“It’s an album about missing people after they are gone and trying to pre-empt loss – not only loss of life, but memory and information” SUI ZHEN explained, “I see it mirrored in our increasing need for data storage. Why are we collecting and documenting so much, anyway? It’s also a simple ghost story about being haunted by our other versions and our past selves…”
‘Losing, Linda’ is understandably an introspective listen, the genesis of it came under the trauma of her mother’s critical illness and eventual passing. Opening with ‘Another Life’, the ghostly track is held around a melancholic electric piano and unsettling eerie vocal chants; these elements loom heavily in the realisation that “all I see are things I could be missing, all I know are things from another life”.
The effectively spoken word ‘Natural Progression’ exploits the use of drum machines and haunting voice treatments as sombre detuned synths in the vein of Ryuichi Sakamoto’s ‘Merry Christmas Mr Lawrence’ soundtrack evoke isolation. But ‘Matsudo City Life’ offers more classic synthpop in its throbbing electronic bass synths before bringing NEW ORDER styled guitar into play, coming together like SAINT ETIENNE with an Antipodean twist.
Talking a diversion for a night out at Ronnie Scott’s, the jazzier moods of Astrud Gilberto make themselves heard on ‘I Could Be There’, mixing synths and brass. Continuing the theme, ‘Mountain Song’ brings the bedsit jazz-inflected resignation of EVERYTHING BUT THE GIRL into the room. ‘Being A Woman’ furthers those jazzy inclinations, but that odyssey comes to a halt with the space reggae of ‘Different Places’.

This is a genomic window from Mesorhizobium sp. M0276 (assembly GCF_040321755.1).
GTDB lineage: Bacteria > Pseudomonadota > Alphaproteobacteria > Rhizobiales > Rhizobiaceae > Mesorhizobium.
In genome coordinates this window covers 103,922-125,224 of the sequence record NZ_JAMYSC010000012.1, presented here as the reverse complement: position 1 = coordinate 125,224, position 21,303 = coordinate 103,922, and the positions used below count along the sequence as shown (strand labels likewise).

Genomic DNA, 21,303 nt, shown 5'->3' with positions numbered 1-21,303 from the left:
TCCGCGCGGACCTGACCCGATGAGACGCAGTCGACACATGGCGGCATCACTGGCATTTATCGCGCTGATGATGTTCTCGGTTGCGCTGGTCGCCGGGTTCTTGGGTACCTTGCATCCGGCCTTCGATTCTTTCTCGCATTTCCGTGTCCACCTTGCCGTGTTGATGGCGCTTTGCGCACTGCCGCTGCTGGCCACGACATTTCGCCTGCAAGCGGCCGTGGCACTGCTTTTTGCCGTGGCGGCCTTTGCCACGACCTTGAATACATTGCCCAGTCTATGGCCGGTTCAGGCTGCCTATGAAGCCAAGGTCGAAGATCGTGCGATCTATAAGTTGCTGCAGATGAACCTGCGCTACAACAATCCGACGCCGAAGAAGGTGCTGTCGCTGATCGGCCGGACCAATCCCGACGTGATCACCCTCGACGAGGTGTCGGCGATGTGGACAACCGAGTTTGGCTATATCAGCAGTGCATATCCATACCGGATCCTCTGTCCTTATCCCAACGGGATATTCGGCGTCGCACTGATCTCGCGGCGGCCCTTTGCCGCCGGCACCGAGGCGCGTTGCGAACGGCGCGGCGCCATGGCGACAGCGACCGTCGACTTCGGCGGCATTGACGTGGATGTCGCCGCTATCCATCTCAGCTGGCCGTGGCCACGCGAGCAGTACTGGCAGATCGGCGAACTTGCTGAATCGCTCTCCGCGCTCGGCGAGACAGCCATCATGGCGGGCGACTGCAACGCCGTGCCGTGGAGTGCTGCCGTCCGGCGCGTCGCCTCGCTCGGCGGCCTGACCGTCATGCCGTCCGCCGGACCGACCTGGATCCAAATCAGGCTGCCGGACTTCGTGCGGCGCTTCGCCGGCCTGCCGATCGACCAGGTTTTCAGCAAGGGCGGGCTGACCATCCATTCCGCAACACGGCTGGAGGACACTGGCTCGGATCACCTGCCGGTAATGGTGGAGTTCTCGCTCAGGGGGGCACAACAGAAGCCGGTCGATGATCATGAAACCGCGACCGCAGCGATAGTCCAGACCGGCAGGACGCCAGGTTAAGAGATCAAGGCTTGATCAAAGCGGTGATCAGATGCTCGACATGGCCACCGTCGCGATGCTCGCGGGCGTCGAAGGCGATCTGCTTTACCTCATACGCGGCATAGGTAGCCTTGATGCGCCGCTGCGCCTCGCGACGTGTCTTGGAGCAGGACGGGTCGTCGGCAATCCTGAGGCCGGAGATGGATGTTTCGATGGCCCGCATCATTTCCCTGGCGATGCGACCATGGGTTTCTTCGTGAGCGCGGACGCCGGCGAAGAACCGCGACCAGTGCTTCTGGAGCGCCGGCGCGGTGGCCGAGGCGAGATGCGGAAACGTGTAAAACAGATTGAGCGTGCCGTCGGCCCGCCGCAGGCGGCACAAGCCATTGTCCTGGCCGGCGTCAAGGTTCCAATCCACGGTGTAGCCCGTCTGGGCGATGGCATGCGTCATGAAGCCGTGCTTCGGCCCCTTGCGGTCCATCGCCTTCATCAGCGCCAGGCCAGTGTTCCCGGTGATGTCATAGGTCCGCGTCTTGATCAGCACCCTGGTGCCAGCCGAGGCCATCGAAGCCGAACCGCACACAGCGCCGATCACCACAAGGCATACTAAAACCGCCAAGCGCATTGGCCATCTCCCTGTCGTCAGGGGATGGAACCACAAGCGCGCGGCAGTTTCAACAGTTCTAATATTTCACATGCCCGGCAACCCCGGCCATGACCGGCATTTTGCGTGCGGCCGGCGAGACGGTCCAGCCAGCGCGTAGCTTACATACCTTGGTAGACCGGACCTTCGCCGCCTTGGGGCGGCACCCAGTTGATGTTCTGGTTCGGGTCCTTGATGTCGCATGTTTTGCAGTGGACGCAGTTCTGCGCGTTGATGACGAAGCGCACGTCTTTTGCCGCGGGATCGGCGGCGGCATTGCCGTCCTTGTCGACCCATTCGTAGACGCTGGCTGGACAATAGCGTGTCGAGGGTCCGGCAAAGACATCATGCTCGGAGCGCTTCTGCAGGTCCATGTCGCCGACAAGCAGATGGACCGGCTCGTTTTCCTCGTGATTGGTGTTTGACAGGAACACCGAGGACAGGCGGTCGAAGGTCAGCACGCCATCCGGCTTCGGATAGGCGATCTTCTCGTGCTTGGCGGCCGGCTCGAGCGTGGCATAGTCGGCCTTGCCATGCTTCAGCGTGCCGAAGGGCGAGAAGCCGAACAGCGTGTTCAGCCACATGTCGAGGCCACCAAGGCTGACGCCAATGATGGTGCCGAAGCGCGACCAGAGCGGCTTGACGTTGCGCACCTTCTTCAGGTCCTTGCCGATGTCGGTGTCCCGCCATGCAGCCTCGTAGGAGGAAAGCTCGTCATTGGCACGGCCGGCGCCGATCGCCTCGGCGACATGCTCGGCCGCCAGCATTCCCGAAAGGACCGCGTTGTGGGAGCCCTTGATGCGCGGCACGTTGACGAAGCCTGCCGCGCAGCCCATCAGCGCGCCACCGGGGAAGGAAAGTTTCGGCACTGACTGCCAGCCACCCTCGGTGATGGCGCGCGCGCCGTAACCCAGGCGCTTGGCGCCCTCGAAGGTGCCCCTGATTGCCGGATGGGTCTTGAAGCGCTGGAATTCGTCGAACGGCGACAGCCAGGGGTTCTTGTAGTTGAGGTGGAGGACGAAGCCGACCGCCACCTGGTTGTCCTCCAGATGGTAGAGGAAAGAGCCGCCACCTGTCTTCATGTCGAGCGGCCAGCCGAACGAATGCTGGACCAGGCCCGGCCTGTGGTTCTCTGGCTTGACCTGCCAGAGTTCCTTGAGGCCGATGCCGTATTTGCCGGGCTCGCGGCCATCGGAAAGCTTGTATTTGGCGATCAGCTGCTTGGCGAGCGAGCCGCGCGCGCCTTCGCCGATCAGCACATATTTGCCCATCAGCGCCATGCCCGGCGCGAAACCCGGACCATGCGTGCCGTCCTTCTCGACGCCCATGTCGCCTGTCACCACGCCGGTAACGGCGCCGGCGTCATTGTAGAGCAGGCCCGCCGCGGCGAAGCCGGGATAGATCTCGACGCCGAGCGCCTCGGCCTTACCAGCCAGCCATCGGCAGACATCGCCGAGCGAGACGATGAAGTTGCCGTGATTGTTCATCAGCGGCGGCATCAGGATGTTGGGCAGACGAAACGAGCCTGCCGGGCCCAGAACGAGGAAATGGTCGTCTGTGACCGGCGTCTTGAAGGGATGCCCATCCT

While that quartet might confuse electronic music enthusiasts, the album’s best two tracks are saved until last. The best and most immediately accessible song is ‘Perfect Place’, a delightfully odd but wonderful slice of pentatonic avant pop, with eerie spoken passages and bursts of delightful melodica offset by hypnotic arpeggios and danceable rhythms.
Closing proceedings and not dissimilar in vein, ‘Night River Rider’ is a superbly quirky instrumental with beautiful whistling passages and exotic textures that offer lighter relief to end ‘Losing, Linda’ on a more optimistic note.
But it is a thoughtful art pop record with enough synthy elements to sustain its surreal melodic quality to provoke existential questions on the human condition in the modern world.
‘Losing, Linda’ is released by Cascine in North America and Dot Dash in Australia / New Zealand on 27th September 2019 in the usual formats
Text by Chi Ming Lai
Photos by Agnieszka Chabros
24th September 2019